In a very well-written two part series, a Massachusetts stripper writing under the pen name “Pussy Per Se” explains a day in the life of a stripper and how a recent Massachusetts court decision classifying a stripper as an employee rather than an independent contractor has substantially harmed MA strippers ability to earn income. The author was a spousal-abuse and rape crisis counselor at a women’s shelter when she started stripping on the side. The article discusses the ramifications of a lawsuit filed by a stripper named Lucienne Chaves against a strip club where she performed called King Arthur’s Lounge. The judge ruled that the stripper was an employee, not an independent contractor. Ms. Per Se says:
“The legislature of Massachusetts, attorney general Martha Coakley, and some savvy lawyers have now put me out of business. It’s not that they don’t like what I do for a living — dancing naked on a stage and giving private dances in a back room. I can keep doing that. What they don’t like is that I did all this as an independent contractor. That I was my own boss. Massachusetts much prefers that I work for somebody else. This came about because of a single verdict against a strip club in Chelsea, Mass., and it affects not only every stripper in the state, but could result in putting many small independent contractors, from painters to writers, out of business.”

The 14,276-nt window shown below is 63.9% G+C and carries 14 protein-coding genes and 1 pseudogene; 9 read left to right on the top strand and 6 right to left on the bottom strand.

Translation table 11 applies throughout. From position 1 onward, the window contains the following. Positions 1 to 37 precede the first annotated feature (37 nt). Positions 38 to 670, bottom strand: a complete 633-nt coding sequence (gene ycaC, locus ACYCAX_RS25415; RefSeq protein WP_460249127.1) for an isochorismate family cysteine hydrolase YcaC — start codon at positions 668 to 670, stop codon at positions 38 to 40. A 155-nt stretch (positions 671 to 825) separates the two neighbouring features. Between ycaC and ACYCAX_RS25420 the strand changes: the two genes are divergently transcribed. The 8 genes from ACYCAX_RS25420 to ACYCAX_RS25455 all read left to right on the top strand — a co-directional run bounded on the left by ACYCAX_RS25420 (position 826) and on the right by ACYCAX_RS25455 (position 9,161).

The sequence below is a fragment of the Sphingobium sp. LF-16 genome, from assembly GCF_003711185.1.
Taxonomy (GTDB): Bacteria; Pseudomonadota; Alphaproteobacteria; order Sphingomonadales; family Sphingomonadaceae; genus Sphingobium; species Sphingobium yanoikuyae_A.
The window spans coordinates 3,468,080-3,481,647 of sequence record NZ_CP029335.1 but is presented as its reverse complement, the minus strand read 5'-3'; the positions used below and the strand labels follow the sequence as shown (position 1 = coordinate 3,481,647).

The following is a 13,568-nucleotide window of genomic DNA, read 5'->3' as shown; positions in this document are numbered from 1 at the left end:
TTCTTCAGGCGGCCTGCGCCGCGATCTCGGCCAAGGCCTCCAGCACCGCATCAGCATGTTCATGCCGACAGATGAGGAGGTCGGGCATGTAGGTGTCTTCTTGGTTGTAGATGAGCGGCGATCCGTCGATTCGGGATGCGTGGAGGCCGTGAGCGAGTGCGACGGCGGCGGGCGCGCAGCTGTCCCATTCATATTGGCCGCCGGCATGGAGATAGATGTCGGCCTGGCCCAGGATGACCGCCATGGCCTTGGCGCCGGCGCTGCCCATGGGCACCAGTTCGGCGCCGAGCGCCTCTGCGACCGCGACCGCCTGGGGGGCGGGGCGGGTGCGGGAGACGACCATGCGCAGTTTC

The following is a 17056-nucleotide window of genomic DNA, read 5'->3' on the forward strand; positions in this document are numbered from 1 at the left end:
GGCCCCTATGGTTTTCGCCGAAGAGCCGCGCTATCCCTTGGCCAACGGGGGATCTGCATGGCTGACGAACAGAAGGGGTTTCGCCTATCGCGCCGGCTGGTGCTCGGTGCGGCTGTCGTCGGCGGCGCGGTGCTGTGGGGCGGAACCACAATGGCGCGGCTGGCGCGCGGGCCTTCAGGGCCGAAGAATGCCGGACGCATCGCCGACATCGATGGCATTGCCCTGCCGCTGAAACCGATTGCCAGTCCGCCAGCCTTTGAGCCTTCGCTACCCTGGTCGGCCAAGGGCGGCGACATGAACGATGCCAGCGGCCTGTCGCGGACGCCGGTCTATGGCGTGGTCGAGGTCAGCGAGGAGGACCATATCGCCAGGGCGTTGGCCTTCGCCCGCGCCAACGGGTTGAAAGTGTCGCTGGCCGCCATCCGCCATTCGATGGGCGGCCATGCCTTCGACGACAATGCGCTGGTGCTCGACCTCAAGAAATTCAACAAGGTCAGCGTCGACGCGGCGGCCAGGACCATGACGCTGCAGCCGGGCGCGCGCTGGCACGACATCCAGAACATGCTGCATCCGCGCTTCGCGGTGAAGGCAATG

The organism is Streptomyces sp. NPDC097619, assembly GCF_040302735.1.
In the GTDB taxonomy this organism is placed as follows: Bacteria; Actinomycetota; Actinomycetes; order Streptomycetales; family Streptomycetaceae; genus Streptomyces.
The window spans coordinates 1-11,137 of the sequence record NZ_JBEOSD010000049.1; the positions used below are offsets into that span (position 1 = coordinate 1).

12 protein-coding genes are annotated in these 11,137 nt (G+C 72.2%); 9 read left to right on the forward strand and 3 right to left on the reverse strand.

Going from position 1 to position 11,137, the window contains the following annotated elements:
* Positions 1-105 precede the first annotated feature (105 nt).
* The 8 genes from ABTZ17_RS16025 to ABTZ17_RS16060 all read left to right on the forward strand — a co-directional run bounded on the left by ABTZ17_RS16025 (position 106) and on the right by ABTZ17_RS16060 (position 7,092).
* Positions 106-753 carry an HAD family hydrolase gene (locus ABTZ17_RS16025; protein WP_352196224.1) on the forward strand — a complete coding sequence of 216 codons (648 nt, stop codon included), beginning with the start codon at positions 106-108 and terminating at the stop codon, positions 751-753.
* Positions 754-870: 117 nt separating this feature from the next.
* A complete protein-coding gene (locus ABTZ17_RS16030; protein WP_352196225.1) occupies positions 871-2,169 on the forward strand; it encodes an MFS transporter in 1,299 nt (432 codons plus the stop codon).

Now the lawyers who represented Lucienne Chaves are filing class action lawsuits and going after Massachusetts strip clubs and forcing the clubs to make all their strippers employees. As employees, the strippers are paid $2.63 per hour. Ms. Per Se says that the bottom line now for most Massachusetts strippers is that they will make less money and the clubs will control their work experience.
See “Stripped by Massachusetts: Part 1” and “Stripped by Massachusetts: Part 2 – In exchange for your freedom: $2.63.”